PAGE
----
Q. My animal is scratching a lot. What should I do?

Your pet may have allergies or some other skin disorder. We would need to examine your pet to determine the cause of the scratching and the proper treatment.

Q. What should I do if my cat is urinating out of the litter box?

Inappropriate urination can be an indication of a medical or behavioral problem. The first step is to bring your cat into the hospital for a complete physical examination and urinalysis. If it is a medical problem, we can provide appropriate treatments. If it is a behavioral problem, we can provide many suggestions to try and correct the problem.

Q. Why should my dog stay on year round heartworm prevention?

Heartworm disease is a potentially life-threatening disease that is spread by mosquito bites.

Dogs need to stay on year round heartworm prevention for two reasons. The first reason is because mosquitoes are in the environment when the ambient temperature is above 57 degrees. In the Denver area, we have the potential for mosquitoes in the environment year round.

The second reason is that the heartworm medication prevents the occurrence of some intestinal worms. These worms have a zoonotic potential (risk to humans). Two of these worms can penetrate human skin, and kids seem to be more prone to exposure due to their tendencies to run around barefoot. There have been documented cases where the worms have penetrated the skin from the feet and migrated to the eyes and brain, resulting in serious illness. The intestinal worms are not life threatening to dogs. However, we do not want to run the risk of human exposure, especially if there are kids in the household.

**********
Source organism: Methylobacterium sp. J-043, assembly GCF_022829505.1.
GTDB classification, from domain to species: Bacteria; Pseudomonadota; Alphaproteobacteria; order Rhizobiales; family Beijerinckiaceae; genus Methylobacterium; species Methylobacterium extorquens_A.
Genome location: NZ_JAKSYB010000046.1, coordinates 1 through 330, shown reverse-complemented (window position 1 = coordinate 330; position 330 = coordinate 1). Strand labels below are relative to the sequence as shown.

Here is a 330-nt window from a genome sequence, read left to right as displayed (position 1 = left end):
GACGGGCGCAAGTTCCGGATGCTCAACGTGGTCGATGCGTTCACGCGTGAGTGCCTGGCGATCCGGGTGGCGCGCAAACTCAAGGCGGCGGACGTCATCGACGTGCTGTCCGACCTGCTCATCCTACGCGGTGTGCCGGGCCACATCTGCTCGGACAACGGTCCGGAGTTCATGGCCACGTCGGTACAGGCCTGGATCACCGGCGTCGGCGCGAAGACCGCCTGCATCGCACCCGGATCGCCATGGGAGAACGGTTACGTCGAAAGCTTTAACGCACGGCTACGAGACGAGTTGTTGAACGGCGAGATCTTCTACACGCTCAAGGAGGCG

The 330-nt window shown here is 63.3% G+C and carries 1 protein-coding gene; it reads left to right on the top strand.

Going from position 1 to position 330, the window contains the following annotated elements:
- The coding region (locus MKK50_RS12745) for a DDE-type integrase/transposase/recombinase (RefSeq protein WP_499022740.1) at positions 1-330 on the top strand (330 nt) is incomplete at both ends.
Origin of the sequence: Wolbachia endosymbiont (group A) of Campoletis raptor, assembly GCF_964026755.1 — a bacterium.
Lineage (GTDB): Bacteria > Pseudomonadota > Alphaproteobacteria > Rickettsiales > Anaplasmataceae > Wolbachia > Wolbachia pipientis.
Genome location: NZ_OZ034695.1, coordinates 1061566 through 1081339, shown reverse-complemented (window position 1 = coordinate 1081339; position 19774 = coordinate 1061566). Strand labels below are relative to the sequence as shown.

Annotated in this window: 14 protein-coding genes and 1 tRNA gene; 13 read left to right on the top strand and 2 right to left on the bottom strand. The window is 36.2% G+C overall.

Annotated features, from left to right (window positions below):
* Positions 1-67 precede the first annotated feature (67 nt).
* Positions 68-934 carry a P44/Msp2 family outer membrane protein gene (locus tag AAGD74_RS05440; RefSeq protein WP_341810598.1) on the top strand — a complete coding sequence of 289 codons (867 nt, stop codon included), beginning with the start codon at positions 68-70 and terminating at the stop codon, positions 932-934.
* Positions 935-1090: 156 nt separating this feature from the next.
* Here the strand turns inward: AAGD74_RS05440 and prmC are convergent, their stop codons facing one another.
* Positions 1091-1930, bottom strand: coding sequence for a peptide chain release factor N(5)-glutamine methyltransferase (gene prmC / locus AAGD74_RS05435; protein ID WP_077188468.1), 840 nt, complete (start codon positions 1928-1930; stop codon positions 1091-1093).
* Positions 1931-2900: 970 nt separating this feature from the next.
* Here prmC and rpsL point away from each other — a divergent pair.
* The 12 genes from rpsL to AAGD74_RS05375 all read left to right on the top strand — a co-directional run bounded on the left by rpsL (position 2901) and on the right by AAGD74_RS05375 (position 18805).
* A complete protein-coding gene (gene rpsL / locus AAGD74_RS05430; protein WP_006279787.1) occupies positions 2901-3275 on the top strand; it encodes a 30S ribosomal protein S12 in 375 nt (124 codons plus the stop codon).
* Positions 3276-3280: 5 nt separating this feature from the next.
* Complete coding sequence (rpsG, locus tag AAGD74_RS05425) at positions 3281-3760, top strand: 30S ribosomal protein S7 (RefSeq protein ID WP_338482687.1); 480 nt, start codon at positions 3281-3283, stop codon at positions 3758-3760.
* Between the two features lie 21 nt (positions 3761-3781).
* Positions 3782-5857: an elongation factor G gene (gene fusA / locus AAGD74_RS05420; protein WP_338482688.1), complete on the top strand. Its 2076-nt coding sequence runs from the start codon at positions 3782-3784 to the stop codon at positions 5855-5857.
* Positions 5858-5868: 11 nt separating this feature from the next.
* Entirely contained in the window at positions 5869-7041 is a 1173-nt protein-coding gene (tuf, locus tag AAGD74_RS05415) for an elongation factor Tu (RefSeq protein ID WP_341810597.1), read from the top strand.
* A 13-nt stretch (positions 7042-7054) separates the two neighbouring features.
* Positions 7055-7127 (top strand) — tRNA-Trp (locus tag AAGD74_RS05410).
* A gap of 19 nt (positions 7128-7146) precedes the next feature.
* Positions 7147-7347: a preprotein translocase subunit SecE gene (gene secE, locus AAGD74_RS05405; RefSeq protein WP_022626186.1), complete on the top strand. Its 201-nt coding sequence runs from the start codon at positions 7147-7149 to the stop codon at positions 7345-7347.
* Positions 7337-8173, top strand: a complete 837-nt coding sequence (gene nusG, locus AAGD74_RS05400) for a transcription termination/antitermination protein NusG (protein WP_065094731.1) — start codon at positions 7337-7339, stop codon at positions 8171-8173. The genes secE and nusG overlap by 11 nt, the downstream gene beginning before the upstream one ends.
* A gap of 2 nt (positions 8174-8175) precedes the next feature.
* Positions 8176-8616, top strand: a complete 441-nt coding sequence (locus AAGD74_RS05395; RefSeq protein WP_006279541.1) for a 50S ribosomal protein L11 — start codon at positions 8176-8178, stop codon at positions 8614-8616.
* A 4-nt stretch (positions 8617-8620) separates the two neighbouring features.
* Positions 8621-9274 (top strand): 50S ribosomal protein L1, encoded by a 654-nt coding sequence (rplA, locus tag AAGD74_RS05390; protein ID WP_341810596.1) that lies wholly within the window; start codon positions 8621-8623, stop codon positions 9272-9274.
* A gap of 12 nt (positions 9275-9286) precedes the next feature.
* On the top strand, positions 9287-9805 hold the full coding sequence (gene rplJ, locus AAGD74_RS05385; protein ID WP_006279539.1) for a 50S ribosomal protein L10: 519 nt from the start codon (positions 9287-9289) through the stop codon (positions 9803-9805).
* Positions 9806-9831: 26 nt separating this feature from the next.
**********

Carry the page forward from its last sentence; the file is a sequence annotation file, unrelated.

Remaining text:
Q. Why does my dog need a heartworm test?

We require an annual heartworm test to make sure your dog has not been previously exposed to an infected mosquito. If your dog is on year round prevention, we still perform the test every year to ensure that the drug is working properly.

Q. If vaccines are good for 3 years, why do I need to bring my pets in annually?

The most important part of any preventive care plan for your pet is the annual physical examination. On average, dogs and cats age 6 to 7 years for every 1 human year. The annual exam allows us to examine all body systems, evaluate dental health, and determine the proper weight for your pet. We cannot overemphasize the need for annual preventive care examinations in order to prevent or catch diseases early.

Q. Why does my animal have to stay overnight for a neuter or spay surgery?

We prefer to hospitalize pets after a neuter or spay procedure to allow for complete recovery from anesthesia and to examine the incision the next day. We also feel that your pet will remain calmer in the cage overnight and minimize the risk of injury or damage to the surgical incision.

Q. Is it OK to get my pet’s medications online?